Educational Philosophy:

Each student should be treated with respect and courtesy. Each student has the right to know how they will be evaluated and why topics are being covered. This course targets theory, work applications and real world scenarios as they apply to capital markets, especially fixed income markets. The student is required to make an effort in learning this material and the instructor will aid those seeking additional support.

Learning Outcomes:
  Core Learning Outcomes

  1. Demonstrate, through application, a thorough working knowledge of the analysis of fixed income securities.
  2. Analyze basic characteristics of bonds in alternative sectors, valuation tools, and the factors that influence bond yields.
  3. Estimate risk and returns for fixed income investments, analyze fixed income securities with unique features, and value fixed income investments with embedded options.
  4. Evaluate principles and techniques of risk management for a portfolio of fixed income securities.
  5. Analyze the determinants of interest rate levels and term-structure.


  Instructor Learning Outcomes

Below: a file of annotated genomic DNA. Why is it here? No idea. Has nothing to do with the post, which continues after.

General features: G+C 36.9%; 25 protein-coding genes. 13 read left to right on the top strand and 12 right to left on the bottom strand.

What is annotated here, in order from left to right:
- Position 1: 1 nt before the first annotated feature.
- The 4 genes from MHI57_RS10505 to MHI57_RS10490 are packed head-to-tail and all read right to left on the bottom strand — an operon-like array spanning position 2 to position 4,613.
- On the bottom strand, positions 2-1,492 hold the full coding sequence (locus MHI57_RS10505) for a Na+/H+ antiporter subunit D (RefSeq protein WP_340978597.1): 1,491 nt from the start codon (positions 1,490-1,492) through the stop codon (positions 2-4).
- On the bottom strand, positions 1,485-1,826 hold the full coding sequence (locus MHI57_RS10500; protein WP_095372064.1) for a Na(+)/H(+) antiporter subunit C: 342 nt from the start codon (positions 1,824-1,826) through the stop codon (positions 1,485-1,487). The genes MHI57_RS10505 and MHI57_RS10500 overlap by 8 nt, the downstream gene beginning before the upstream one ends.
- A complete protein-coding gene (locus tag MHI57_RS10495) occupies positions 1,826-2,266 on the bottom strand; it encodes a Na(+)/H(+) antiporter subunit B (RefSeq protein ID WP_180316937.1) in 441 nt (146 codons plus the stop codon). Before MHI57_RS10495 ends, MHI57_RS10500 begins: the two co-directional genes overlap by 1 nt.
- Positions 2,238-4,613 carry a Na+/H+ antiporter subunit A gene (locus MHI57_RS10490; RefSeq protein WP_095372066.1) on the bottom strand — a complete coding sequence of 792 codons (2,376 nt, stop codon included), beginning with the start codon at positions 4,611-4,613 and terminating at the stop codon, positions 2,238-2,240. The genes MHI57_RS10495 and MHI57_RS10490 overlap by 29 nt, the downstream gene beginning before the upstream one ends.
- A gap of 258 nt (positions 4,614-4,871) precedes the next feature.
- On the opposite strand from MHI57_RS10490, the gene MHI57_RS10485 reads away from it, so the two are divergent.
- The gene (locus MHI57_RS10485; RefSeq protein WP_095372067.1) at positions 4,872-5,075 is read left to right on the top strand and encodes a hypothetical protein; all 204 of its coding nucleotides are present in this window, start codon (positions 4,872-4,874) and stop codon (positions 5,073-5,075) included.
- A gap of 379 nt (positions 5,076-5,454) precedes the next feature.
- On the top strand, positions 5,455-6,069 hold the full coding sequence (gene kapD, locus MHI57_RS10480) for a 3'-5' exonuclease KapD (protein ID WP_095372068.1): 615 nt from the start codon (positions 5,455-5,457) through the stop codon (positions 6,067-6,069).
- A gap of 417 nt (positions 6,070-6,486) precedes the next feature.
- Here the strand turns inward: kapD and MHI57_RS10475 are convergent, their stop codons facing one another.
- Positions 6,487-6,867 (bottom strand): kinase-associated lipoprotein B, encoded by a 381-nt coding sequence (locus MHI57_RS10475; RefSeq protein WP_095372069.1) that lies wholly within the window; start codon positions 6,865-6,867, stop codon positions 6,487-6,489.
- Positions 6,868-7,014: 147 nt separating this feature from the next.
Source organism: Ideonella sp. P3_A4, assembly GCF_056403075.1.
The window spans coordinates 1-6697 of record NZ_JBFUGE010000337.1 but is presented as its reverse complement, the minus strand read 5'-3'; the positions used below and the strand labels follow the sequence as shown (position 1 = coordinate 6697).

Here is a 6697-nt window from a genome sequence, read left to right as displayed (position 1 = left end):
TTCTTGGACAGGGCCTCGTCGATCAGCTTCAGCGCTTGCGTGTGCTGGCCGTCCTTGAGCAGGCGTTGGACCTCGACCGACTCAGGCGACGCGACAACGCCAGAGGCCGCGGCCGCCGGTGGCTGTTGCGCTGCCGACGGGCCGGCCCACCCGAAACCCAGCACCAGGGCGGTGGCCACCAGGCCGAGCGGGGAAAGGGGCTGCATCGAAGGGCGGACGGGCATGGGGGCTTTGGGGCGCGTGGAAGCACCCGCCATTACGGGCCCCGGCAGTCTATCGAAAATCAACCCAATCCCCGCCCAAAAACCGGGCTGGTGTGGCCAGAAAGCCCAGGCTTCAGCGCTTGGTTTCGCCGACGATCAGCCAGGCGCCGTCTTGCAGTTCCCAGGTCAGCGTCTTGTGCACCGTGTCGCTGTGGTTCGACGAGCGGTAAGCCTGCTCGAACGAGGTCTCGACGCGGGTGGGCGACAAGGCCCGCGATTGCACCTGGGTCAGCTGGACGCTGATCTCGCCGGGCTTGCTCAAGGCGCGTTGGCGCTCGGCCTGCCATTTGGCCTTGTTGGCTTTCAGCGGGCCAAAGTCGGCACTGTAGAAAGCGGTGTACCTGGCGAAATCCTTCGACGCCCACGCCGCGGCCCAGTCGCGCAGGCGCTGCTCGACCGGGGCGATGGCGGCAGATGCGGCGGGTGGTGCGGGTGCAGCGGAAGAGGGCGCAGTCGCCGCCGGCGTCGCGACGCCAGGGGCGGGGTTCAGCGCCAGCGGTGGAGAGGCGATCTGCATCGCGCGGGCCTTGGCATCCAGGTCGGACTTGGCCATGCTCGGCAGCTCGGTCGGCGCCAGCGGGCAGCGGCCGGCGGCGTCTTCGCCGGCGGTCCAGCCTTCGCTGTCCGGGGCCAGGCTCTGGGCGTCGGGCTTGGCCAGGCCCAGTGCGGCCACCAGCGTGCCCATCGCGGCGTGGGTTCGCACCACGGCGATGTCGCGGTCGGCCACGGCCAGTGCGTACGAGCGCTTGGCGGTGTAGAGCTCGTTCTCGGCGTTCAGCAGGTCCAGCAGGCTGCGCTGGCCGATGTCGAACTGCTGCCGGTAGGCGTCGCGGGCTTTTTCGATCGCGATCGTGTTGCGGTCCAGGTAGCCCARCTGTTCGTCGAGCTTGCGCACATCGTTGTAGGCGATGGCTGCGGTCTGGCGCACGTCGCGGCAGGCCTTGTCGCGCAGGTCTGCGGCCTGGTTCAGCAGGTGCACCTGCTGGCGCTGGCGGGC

1. 4. Outline key market participants: issues, investors and intermediaries.
  2. 8. Define mortgages and how they create mortgage-backed securities.
Core Assessment:

Class Assessment:

Grading Criteria


Course Evaluation

 % Weights

5 Graded Discussions (postings);

10%

4 Homework assignments

15%

7 Weekly quizzes

 35%

Term Project

 15%

 Final Exam

 25%

 Total Points

100%

 Grading Scale


 A =

 90 – 100%

 B =

 80 - 89%  

 C =

 70 - 79%    

 D =

 60 – 69%

 F =

 59% and below

Each grading opportunity will be based on 100 points each. For example, you might receive 90 points on a single graded discussion assignment. The score of 90 times a 2% grade weighting means you have earned 1.8 points toward your final grade. A score of 80 on the final exam means you have earned 20 points toward your final grade.

Grading Outline:

Discussions: 

·        Not having a minimal number of valid posts: 30% to 60% deduction

·        Grammar issues: up to 20% deduction, depending on the magnitude

·        Improper posts (i.e., Insulting others): up to 100% deduction, depending on the magnitude

Homework:

·        Two assignments will be turned in through an automated grading system. Point values per question in the assignment will indicate the value per question.